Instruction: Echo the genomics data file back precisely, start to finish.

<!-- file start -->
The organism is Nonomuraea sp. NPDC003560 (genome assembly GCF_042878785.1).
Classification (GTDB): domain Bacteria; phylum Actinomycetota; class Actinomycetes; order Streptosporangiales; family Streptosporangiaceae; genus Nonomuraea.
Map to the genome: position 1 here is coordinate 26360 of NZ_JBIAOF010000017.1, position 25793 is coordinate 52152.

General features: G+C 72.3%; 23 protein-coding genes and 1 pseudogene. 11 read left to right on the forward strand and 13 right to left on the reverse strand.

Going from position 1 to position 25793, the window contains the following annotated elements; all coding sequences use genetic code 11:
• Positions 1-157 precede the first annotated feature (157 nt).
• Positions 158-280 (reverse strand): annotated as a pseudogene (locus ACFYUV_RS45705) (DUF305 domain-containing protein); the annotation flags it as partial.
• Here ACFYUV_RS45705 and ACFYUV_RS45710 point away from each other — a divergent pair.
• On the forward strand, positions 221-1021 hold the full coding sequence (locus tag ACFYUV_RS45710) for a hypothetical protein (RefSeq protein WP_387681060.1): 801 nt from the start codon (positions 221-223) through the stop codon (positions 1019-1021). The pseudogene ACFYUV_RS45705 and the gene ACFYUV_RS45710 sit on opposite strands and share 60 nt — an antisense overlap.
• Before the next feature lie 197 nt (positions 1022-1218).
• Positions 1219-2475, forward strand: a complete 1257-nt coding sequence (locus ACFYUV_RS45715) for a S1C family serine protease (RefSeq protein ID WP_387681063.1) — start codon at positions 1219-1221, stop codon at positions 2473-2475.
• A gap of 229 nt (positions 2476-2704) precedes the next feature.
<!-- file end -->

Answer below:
The organism is Nonomuraea sp. NPDC003560 (genome assembly GCF_042878785.1).
Classification (GTDB): domain Bacteria; phylum Actinomycetota; class Actinomycetes; order Streptosporangiales; family Streptosporangiaceae; genus Nonomuraea.
Map to the genome: position 1 here is coordinate 26360 of NZ_JBIAOF010000017.1, position 25793 is coordinate 52152.

General features: G+C 72.3%; 23 protein-coding genes and 1 pseudogene. 11 read left to right on the forward strand and 13 right to left on the reverse strand.

Going from position 1 to position 25793, the window contains the following annotated elements; all coding sequences use genetic code 11:
• Positions 1-157 precede the first annotated feature (157 nt).
• Positions 158-280 (reverse strand): annotated as a pseudogene (locus ACFYUV_RS45705) (DUF305 domain-containing protein); the annotation flags it as partial.
• Here ACFYUV_RS45705 and ACFYUV_RS45710 point away from each other — a divergent pair.
• On the forward strand, positions 221-1021 hold the full coding sequence (locus tag ACFYUV_RS45710) for a hypothetical protein (RefSeq protein WP_387681060.1): 801 nt from the start codon (positions 221-223) through the stop codon (positions 1019-1021). The pseudogene ACFYUV_RS45705 and the gene ACFYUV_RS45710 sit on opposite strands and share 60 nt — an antisense overlap.
• Before the next feature lie 197 nt (positions 1022-1218).
• Positions 1219-2475, forward strand: a complete 1257-nt coding sequence (locus ACFYUV_RS45715) for a S1C family serine protease (RefSeq protein ID WP_387681063.1) — start codon at positions 1219-1221, stop codon at positions 2473-2475.
• A gap of 229 nt (positions 2476-2704) precedes the next feature.